Hands-on with the Autodromo Group B Evoluzione

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Back in January, I had the opportunity to review Autodromo’s newest line of watches. Inspired by the brutal Group B rally cars, Autodromo created a nimble, lightweight watch that mixed steel and titanium with sharp lines and bold colors. I was impressed by the ingenuity of the design, the uniqueness of the aesthetic and the overall quality of the execution. Now, about six months later, Autodromo has followed up on the design with the new Group B Evoluzione limited edition watches.

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Part of what makes the Group B design so clever is actually invisible to the naked eye. The case consists of a central capsule of titanium that holds the movement, dial, etc… The mid-case is then a modular component than can be swapped out. The Evoluzione’s take this framework and replace the steel mid-case of the original with a CNC machined aerospace aluminum part. Not only has the material changed, but the shape as well, creating a larger diameter and effecting the overall aesthetic.

The original Group B measured 39 x 50mm while the new Evoluzione is 42 x 51mm. Rather than following the contour of the titanium capsule the aluminum mid-case surrounds it, creating a classic barrel shape with integral crown guard. This increases the amount of visible surface area, which is intentional as the tooling paths of the CNC used to cut the aluminum were left visible. In fact, they weren’t just left, they tool paths were actually designed by collaborator Discommon to create a unique aesthetic finish. To make things even cooler, the aluminum was machined in the US.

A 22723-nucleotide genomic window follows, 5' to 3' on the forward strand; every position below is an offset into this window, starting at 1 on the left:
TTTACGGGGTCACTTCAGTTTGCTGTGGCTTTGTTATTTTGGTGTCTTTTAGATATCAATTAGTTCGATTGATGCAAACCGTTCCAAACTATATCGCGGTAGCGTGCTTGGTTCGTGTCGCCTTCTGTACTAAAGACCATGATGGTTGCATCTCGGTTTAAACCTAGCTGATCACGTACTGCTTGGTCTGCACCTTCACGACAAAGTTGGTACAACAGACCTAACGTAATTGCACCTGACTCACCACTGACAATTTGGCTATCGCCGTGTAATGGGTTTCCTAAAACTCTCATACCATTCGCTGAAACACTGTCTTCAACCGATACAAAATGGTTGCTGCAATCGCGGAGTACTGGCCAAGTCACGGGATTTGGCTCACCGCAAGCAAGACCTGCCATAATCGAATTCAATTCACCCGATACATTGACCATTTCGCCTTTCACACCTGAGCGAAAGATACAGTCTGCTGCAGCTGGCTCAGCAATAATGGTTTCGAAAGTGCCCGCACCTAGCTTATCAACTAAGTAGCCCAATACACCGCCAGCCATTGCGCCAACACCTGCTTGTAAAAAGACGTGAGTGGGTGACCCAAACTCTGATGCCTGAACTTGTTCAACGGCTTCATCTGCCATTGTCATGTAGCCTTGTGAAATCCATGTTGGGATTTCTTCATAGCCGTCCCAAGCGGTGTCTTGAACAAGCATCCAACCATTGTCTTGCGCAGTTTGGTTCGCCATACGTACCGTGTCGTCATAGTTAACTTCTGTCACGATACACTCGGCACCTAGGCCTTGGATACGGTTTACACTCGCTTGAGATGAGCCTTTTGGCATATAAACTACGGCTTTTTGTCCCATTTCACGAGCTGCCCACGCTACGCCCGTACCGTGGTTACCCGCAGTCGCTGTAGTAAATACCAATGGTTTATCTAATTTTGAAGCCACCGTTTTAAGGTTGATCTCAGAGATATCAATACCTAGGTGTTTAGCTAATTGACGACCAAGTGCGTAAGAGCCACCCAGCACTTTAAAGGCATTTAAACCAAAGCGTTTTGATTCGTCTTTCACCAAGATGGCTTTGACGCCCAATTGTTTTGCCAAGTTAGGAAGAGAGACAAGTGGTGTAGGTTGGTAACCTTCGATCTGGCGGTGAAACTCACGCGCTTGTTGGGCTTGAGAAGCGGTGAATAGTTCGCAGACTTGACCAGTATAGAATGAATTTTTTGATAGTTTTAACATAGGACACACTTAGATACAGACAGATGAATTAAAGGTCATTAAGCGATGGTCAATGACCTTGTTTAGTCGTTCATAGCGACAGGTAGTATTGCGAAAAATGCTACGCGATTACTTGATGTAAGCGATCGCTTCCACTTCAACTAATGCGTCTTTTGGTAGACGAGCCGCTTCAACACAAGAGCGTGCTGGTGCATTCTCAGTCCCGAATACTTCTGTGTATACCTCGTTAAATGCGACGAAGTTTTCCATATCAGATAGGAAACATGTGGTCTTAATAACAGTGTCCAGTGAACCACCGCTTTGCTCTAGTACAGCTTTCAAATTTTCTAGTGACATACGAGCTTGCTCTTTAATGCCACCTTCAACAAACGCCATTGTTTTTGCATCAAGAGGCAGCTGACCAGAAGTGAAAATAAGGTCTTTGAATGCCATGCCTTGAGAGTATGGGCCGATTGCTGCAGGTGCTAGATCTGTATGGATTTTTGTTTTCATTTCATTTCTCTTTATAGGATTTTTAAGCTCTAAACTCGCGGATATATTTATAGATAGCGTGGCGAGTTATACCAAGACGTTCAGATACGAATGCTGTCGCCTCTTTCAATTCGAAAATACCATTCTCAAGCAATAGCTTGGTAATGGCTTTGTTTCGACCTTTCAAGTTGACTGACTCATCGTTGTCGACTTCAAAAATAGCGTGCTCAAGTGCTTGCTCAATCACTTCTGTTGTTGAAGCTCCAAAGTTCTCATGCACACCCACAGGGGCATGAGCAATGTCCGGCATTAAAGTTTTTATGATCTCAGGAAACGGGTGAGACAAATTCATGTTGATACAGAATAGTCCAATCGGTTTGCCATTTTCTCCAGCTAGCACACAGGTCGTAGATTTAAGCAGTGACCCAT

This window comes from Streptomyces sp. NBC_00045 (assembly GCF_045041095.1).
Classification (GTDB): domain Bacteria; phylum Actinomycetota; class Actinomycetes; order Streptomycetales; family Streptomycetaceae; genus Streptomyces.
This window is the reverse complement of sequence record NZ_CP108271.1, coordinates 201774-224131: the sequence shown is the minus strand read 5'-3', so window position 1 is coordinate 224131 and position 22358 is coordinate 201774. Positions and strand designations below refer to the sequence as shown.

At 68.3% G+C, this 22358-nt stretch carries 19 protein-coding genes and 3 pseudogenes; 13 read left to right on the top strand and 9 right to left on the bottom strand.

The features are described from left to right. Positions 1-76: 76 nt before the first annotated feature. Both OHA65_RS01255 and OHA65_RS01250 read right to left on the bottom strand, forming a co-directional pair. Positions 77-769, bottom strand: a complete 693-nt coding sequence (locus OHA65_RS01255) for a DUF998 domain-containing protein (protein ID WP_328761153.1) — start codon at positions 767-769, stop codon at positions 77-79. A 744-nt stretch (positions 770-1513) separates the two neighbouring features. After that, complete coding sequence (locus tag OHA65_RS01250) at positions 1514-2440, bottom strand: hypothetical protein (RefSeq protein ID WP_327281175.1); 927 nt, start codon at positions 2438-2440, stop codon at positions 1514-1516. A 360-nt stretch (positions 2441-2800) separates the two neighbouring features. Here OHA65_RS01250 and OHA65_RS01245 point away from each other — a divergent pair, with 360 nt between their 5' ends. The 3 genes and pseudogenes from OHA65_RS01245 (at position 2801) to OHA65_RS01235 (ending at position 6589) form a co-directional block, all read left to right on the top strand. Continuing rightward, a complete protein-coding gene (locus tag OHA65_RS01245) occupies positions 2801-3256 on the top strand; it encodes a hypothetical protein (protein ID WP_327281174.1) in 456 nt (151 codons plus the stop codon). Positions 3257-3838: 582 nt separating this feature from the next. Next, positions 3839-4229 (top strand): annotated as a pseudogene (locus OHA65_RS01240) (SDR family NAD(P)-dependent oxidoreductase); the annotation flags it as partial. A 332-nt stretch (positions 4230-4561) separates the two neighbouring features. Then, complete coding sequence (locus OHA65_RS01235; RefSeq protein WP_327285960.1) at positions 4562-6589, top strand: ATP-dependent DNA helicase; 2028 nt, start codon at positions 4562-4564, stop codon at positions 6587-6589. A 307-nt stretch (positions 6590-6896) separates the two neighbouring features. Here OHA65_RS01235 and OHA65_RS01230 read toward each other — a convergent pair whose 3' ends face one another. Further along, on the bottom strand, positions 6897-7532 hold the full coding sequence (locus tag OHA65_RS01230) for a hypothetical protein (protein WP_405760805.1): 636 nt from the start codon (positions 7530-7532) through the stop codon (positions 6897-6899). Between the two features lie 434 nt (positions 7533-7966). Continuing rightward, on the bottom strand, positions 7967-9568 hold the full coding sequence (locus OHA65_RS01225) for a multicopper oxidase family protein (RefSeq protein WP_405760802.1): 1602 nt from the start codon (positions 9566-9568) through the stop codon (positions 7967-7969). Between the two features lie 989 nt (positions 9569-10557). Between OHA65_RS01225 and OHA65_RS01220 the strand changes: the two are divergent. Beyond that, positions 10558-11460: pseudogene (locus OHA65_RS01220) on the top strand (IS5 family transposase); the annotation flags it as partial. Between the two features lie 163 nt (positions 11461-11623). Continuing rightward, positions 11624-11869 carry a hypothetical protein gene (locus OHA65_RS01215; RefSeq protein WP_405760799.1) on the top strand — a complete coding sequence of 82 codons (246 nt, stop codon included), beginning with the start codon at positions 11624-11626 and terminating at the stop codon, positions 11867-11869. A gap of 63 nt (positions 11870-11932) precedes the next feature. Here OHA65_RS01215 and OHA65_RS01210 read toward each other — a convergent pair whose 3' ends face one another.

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To my knowledge, this is a first, certainly by a micro-brand. Typically, finishing on cases is meant to erase tooling, but here they celebrate it. The result is extremely attractive. Across the top surface of the aluminum are fine ridges in a concentric pattern. Running your finger over them, you can distinctly feel each ridge and valley. Along the sides are subtler marks, giving it all a slightly rough texture. The visual result is decorative, but industrial. It plays off of the 70’s/80’s bluntness of the watches, but also the spirit of experimentation that defined the Group B rally cars.